If you want something walkable, and easily accessible by Metro, your budget is very tight. For reference, my neighbors pay $1250 for basement studio apartment (though they do have a dog and direct access to a patio and the courtyard). Would you be bringing a car? Or would you need the Metro for everything? If you have a car, you might be best off in the suburbs near a bus line. You might be able to find a 1-bedroom for $1300 in Alexandria or Arlington about 1.5-2 miles from a Metro station. I did that for a year (took the bus to the Pentagon, Metro from the Pentagon to work), and it wasn't so bad. It's not ideal, but with limited budgets it made it easier.
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Old 04-20-2010, 10:10 AM
 
Location: Rockville, MD
3,548 posts, read 5,048,722 times
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I actually think DC is a safer city compared with Philadelphia. In Philly, while the "bad" neighborhoods are as pronounced as they are in DC, there seem to be more of them. Perhaps that is just my perception. Either way, what others have said is true: the highest crime neighborhoods in DC are concentrated in select areas of the city, and are for the most part easily avoided. The idea of the whole of DC being "very dangerous" is simply an ignorant myth perpetrated by people who either haven't been here in 30 years, or who are frightened by being in *any* city. The majority of DC is perfectly pleasant and enjoyable.

DC jobs do tend to pay slightly more than in other parts of the coutry, but it's not as much as some think, and it's rarely enough to offset the huge increase in cost of living experienced by people who move here from other less expensive areas.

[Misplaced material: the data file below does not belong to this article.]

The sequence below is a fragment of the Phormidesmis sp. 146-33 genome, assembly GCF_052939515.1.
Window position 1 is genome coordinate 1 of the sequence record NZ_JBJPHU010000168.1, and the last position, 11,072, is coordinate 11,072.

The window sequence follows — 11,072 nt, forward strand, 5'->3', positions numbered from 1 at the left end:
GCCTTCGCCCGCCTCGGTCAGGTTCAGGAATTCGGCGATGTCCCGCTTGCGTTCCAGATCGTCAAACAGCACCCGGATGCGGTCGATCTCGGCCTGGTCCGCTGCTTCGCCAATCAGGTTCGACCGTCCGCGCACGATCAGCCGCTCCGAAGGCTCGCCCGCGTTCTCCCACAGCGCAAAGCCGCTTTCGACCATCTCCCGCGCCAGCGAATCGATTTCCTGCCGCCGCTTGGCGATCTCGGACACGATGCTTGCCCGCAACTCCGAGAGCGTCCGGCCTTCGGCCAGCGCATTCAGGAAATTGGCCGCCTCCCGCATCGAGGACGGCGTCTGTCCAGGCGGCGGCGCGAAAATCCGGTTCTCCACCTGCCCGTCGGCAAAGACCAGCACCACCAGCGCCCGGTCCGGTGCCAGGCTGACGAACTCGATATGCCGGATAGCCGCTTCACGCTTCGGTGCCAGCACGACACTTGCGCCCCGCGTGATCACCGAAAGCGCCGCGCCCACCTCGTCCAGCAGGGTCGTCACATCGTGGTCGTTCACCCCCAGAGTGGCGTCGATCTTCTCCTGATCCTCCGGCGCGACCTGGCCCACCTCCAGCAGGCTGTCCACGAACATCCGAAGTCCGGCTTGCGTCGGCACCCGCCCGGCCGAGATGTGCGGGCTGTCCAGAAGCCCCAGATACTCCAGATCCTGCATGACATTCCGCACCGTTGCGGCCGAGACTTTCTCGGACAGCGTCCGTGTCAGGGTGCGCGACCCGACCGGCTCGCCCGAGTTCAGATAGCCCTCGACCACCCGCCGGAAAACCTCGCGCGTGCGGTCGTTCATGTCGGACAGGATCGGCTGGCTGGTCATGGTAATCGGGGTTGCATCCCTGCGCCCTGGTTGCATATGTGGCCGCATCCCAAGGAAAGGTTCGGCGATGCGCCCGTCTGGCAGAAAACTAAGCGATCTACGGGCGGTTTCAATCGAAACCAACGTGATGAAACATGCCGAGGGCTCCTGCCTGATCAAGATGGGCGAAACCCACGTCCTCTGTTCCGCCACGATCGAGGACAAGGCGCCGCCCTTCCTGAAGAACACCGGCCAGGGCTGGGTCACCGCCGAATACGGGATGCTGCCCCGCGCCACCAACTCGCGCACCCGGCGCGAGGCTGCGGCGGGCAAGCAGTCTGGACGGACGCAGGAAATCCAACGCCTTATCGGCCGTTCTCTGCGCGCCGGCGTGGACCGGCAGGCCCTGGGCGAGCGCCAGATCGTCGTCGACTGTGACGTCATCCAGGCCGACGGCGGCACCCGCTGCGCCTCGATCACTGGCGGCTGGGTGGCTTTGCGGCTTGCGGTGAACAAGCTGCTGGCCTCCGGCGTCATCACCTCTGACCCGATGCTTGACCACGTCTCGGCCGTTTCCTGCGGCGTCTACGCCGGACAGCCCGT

Metro can't take you everywhere, but it's a darn good system.

And as far as your budget and what you are looking for: I'll go right out and state that you will not be able to find a 2 BR in a walkable neighborhood near the Metro and a park at the price you are looking for. That description fits many individual's idea of an ideal neighborhood in DC, and as such housing costs are significantly higher. Generally speaking, expect to pay at least $2k a month for that type of living arrangement within DC itself and the close-in burbs (i.e. Arlington). Prices drop off somewhat the farther out you get, but even at the outter fringes of the Metro system myou will be hard-pressed to find housing that fits your physical and economic criteria.
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Old 04-20-2010, 11:50 AM
 
7 posts, read 7,833 times
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Thanks for the replies!

@juniperbleu If I go to Boston, I'll keep my car (GF's parents live 20 minutes north in NH) if I go to DC, I'll ditch it and allocate those funds (insurance [$90/mo], gas [$100/mo], and registration [$45/yr]) to things like rent and metro fare.

I was hoping for a 2 BR so that my GF and I could have an office (as we both do a lot of work from home), but I'm not married to the idea.

I will make sure to steer clear of neighborhoods south and east of the Anacostia River

A few that I'm digging (just from reading on the internet) is Brookland, NoMa, and Dupont.

How are the prices in Chinatown?
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Old 04-20-2010, 12:59 PM
 
Location: DC
3,218 posts, read 7,722,601 times
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Quote:
Originally Posted by johnnyfallar View Post
Thanks for the replies!

@juniperbleu If I go to Boston, I'll keep my car (GF's parents live 20 minutes north in NH) if I go to DC, I'll ditch it and allocate those funds (insurance [$90/mo], gas [$100/mo], and registration [$45/yr]) to things like rent and metro fare.

I was hoping for a 2 BR so that my GF and I could have an office (as we both do a lot of work from home), but I'm not married to the idea.

I will make sure to steer clear of neighborhoods south and east of the Anacostia River

A few that I'm digging (just from reading on the internet) is Brookland, NoMa, and Dupont.

How are the prices in Chinatown?